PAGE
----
University College London (UCL) and the Royal Academy of Dramatic Art are located along Gower Street as is part of University College Hospital. UCL maintains two student residences along the street: the Arthur Tattersall and John Tovell Houses. Of the many UCL buildings along Gower Street, the Cruciform Building is especially notable, both for its striking red exterior and its obvious form, even when viewed from the road. Old boys of University College School are known as "Old Gowers" after the street where it founded and co-located with UCL.
Euston Square Underground station is located at the north end of Gower Street, at the corner of Euston Road.Grenville—Carleton
Grenville–Carleton was a federal electoral district represented in the House of Commons of Canada from 1968 to 1979. It was located in the province of Ontario. This riding was created in 1966 from parts of Caleton and Grenville—Dundas ridings.
It consisted of:
the part of the City of Ottawa lying south of Base Line Road and west of Fisher Avenue;
the Townships of Goulbourn, Marlborough, Nepean, North Gower and Osgoode, and Long Island (in the Township of Gloucester) in the County of Carleton;
the County of Grenville, including the Village of Merrickville, and
the Townships of Matilda and Mountain in the County of Dundas.The electoral district was abolished in 1976 when it was redistributed between Leeds—Grenville, Nepean—Carleton, Ottawa Centre, Ottawa West-Nepean and Stormont—Dundas ridings.Lincoln Fields station
Lincoln Fields is a station on Ottawa's transitway located at Carling Avenue and the Sir John A. Macdonald Parkway. It is adjacent but not connected to nearby Lincoln Fields Shopping Centre. It is the main western hub of the transitway system and has a ticket sales and information office as well as a small convenience store. Many express services serving the eastern end of the city use this station as its western terminus, particularly when the next run of that bus starts in the west end. Like Hurdman Station in the east, the transitway routes branch off in two directions: westward to Kanata and Stittsville, and southward to Barrhaven. The western branch of the transitway from this point is currently incomplete, forcing westbound routes to use existing streets such as Carling Avenue and the Queensway.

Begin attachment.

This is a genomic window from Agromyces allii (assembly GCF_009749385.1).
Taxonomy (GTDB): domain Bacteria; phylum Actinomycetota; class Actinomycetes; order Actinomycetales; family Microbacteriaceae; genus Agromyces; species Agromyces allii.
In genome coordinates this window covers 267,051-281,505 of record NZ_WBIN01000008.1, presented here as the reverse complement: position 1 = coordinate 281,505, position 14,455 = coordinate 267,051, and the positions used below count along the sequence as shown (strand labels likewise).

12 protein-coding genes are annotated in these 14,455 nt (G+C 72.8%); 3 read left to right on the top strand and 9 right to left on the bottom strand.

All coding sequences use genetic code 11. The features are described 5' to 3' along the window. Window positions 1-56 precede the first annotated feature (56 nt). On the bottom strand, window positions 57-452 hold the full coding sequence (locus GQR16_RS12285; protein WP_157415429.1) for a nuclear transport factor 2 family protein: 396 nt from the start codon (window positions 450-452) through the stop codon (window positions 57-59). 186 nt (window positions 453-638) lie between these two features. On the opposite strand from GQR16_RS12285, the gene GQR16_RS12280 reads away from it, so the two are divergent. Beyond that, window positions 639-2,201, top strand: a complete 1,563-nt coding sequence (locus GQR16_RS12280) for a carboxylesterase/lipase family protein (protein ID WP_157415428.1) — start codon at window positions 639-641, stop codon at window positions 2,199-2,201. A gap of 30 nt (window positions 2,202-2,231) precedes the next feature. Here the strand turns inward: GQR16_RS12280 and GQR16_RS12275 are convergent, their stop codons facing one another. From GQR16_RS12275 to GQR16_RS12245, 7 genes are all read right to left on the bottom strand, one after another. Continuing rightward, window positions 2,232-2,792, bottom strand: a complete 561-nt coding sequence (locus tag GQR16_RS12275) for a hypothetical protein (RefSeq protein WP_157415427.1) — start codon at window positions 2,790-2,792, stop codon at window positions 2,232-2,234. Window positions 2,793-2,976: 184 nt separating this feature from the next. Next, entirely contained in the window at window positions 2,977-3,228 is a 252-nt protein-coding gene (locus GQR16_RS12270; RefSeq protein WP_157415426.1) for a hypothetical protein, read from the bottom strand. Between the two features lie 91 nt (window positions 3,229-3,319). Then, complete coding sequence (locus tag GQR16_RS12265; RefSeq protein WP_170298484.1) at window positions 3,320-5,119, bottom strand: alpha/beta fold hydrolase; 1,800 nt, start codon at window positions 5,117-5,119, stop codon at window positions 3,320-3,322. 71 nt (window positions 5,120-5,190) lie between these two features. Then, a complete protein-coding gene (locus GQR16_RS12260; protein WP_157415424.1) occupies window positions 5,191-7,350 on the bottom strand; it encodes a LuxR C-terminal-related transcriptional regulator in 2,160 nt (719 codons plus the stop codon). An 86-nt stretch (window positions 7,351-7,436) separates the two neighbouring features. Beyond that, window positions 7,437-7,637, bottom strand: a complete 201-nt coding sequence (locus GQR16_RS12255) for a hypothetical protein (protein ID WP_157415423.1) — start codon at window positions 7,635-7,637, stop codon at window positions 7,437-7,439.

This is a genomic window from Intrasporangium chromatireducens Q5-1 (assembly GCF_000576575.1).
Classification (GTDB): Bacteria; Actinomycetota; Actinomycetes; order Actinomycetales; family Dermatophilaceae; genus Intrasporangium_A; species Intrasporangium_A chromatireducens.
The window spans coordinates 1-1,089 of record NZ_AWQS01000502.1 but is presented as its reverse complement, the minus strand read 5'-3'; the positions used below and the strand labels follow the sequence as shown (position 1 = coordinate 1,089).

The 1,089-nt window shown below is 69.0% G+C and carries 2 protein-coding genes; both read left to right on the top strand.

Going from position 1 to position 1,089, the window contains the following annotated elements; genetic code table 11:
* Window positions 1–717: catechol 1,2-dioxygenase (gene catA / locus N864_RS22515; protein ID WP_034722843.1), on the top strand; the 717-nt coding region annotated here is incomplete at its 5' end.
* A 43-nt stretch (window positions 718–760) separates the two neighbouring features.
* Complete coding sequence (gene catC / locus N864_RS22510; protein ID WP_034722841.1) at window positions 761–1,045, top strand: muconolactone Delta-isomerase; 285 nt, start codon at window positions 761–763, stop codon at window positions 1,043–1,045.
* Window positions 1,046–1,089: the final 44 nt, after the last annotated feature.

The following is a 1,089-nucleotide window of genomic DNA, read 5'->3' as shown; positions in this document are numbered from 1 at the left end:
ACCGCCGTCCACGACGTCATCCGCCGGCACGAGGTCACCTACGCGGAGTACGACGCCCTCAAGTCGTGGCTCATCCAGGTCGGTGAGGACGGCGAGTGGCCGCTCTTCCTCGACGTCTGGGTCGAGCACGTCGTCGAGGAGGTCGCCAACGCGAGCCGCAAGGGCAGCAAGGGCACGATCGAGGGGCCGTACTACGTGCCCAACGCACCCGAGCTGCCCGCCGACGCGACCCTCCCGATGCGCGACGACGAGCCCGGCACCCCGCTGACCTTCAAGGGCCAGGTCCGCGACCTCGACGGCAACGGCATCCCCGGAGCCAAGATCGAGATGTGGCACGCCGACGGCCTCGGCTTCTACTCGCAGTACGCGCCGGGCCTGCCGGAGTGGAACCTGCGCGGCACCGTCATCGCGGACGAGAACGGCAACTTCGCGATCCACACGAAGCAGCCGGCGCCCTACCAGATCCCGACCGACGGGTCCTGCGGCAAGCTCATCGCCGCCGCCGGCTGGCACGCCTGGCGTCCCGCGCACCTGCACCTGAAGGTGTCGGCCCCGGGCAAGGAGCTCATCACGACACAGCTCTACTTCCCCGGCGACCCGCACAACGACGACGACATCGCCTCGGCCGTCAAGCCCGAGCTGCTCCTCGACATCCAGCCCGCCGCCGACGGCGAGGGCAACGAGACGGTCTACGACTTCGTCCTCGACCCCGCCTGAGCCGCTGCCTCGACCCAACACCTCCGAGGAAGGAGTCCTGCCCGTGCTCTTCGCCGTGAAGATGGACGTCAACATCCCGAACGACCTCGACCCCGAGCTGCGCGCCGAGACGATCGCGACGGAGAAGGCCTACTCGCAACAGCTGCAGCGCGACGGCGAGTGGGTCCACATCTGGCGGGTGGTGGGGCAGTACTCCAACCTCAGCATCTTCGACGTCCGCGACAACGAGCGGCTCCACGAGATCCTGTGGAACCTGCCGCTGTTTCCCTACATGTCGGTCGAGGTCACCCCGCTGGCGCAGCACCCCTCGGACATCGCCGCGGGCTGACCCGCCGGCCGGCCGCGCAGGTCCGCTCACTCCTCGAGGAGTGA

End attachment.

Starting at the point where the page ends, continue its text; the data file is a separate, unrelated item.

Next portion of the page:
The station has two distinct platform areas. One platform area serves main transitway route 94, route 95 and route 91 to Baseline station and Barrhaven, and routes 61, 62, 63, 64, to Bayshore station, and Kanata, along with numerous Connexion and peak period routes to the western and southwestern suburbs. A second platform serves routes that either branch off to Carling Avenue, such as route 16, route 85 (eastbound only) and route 97, or travel south on the Transitway (routes 82, 84 and 152). Elevated walkways connect the two platforms and provide street level access from Carling Avenue.
Shopper's bus route 301 (serving Richmond on Mondays), route 303 (serving Carp and Dunrobin on Wednesdays), and route 305 (serving Manotick, Kars, and North Gower on Fridays) travel via Carling Avenue to/from Carlingwood Mall (the terminus for routes 301, 303, and 305).
Connexion routes from Barrhaven, Bells Corners, Stittsville, and Kanata only allow passengers to get off at this station in the morning upon request, but skip it altogether in the afternoon with the exception of route 282 which provides service during the AM peak as well as during the PM peak. This includes route 283 that allows passengers to get off at this station upon request during the AM peak, but returns into full service during the PM peak towards Stittsville/Ottawa–Richmond.List of neighbourhoods in Ottawa
This is a list of neighbourhoods and outlying communities within the City of Ottawa, Ontario, Canada.
In 2001, the old city of Ottawa was amalgamated with the suburbs of Nepean, Kanata, Gloucester, Rockcliffe Park, Vanier and Cumberland, and the rural townships of West Carleton, Osgoode, Rideau and Goulbourn, along with the systems and infrastructure of the Regional Municipality of Ottawa-Carleton, to become one municipality. The city is now organized into 23 wards.List of schools of the Ottawa-Carleton District School Board
Schools of the Ottawa-Carleton District School BoardList of villages in Gower
The Gower Peninsula (Welsh: Gŵyr) in the City and County of Swansea, Wales, United Kingdom is an Area of Outstanding Natural Beauty. It contains over twenty villages and communities.Marlborough Township, Ontario
Marlborough Township is a historical township in eastern Ontario, Canada.